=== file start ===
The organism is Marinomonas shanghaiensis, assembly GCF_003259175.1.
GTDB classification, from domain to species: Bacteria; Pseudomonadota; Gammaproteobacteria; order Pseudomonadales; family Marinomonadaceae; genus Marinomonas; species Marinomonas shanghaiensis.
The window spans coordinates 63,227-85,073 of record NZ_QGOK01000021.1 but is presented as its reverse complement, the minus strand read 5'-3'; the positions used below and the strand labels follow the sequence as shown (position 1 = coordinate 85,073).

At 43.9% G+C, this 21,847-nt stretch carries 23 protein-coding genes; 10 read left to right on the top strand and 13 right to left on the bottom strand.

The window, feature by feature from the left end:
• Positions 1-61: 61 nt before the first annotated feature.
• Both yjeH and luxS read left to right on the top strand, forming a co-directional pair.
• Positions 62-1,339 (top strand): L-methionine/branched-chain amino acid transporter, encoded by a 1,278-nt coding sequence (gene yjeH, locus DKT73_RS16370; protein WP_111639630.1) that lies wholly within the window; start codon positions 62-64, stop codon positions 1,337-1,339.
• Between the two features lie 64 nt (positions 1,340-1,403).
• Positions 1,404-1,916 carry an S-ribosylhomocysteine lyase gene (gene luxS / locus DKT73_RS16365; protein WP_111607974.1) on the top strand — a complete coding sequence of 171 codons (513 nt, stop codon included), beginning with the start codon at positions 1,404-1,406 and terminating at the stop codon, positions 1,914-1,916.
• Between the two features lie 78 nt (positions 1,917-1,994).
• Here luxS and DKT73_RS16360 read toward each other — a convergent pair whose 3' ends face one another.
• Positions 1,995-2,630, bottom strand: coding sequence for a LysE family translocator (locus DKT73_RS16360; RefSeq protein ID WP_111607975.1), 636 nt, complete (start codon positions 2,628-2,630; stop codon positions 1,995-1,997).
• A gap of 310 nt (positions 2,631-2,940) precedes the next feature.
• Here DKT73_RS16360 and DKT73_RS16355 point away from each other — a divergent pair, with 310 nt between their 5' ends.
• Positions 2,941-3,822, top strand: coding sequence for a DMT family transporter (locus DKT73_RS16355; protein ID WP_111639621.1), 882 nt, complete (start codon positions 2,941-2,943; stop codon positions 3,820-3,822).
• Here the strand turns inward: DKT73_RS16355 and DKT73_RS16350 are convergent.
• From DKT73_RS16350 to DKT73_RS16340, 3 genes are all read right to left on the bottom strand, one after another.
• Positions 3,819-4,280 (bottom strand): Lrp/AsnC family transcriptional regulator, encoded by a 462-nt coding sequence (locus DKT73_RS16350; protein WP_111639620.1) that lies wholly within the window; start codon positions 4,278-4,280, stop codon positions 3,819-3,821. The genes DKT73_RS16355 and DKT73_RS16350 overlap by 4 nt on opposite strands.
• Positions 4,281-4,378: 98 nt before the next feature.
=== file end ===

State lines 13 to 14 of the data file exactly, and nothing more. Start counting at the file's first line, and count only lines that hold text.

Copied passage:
• Positions 1,995-2,630, bottom strand: coding sequence for a LysE family translocator (locus DKT73_RS16360; RefSeq protein ID WP_111607975.1), 636 nt, complete (start codon positions 2,628-2,630; stop codon positions 1,995-1,997).
• A gap of 310 nt (positions 2,631-2,940) precedes the next feature.